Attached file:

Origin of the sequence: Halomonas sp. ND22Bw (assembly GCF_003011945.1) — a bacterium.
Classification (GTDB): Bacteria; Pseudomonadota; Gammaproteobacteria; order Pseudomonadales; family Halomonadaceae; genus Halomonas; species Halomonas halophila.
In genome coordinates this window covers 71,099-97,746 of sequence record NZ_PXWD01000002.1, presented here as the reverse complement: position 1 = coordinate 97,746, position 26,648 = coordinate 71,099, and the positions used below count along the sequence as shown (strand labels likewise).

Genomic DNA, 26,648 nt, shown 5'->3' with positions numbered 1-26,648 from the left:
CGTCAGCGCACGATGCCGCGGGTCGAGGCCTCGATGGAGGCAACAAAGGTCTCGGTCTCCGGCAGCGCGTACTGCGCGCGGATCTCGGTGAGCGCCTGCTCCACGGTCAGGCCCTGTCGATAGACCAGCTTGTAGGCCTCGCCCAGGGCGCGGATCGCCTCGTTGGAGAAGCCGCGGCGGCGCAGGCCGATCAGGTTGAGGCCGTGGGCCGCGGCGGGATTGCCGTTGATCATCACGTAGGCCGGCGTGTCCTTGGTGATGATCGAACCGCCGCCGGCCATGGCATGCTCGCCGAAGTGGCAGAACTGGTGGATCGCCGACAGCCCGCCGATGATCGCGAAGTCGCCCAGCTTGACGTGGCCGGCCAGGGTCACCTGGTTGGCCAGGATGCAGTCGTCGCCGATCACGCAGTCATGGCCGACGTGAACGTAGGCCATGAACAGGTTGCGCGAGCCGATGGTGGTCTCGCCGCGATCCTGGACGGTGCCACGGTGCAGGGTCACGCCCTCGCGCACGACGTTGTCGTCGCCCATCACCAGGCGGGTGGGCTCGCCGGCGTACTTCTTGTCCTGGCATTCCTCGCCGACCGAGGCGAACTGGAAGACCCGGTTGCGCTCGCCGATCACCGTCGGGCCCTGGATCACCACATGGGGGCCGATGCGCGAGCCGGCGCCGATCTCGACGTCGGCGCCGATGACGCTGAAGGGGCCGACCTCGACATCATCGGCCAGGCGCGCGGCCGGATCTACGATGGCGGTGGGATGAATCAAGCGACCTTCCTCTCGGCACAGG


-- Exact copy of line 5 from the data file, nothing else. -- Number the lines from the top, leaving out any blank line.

CGTCAGCGCACGATGCCGCGGGTCGAGGCCTCGATGGAGGCAACAAAGGTCTCGGTCTCCGGCAGCGCGTACTGCGCGCGGATCTCGGTGAGCGCCTGCTCCACGGTCAGGCCCTGTCGATAGACCAGCTTGTAGGCCTCGCCCAGGGCGCGGATCGCCTCGTTGGAGAAGCCGCGGCGGCGCAGGCCGATCAGGTTGAGGCCGTGGGCCGCGGCGGGATTGCCGTTGATCATCACGTAGGCCGGCGTGTCCTTGGTGATGATCGAACCGCCGCCGGCCATGGCATGCTCGCCGAAGTGGCAGAACTGGTGGATCGCCGACAGCCCGCCGATGATCGCGAAGTCGCCCAGCTTGACGTGGCCGGCCAGGGTCACCTGGTTGGCCAGGATGCAGTCGTCGCCGATCACGCAGTCATGGCCGACGTGAACGTAGGCCATGAACAGGTTGCGCGAGCCGATGGTGGTCTCGCCGCGATCCTGGACGGTGCCACGGTGCAGGGTCACGCCCTCGCGCACGACGTTGTCGTCGCCCATCACCAGGCGGGTGGGCTCGCCGGCGTACTTCTTGTCCTGGCATTCCTCGCCGACCGAGGCGAACTGGAAGACCCGGTTGCGCTCGCCGATCACCGTCGGGCCCTGGATCACCACATGGGGGCCGATGCGCGAGCCGGCGCCGATCTCGACGTCGGCGCCGATGACGCTGAAGGGGCCGACCTCGACATCATCGGCCAGGCGCGCGGCCGGATCTACGATGGCGGTGGGATGAATCAAGCGACCTTCCTCTCGGCACAGG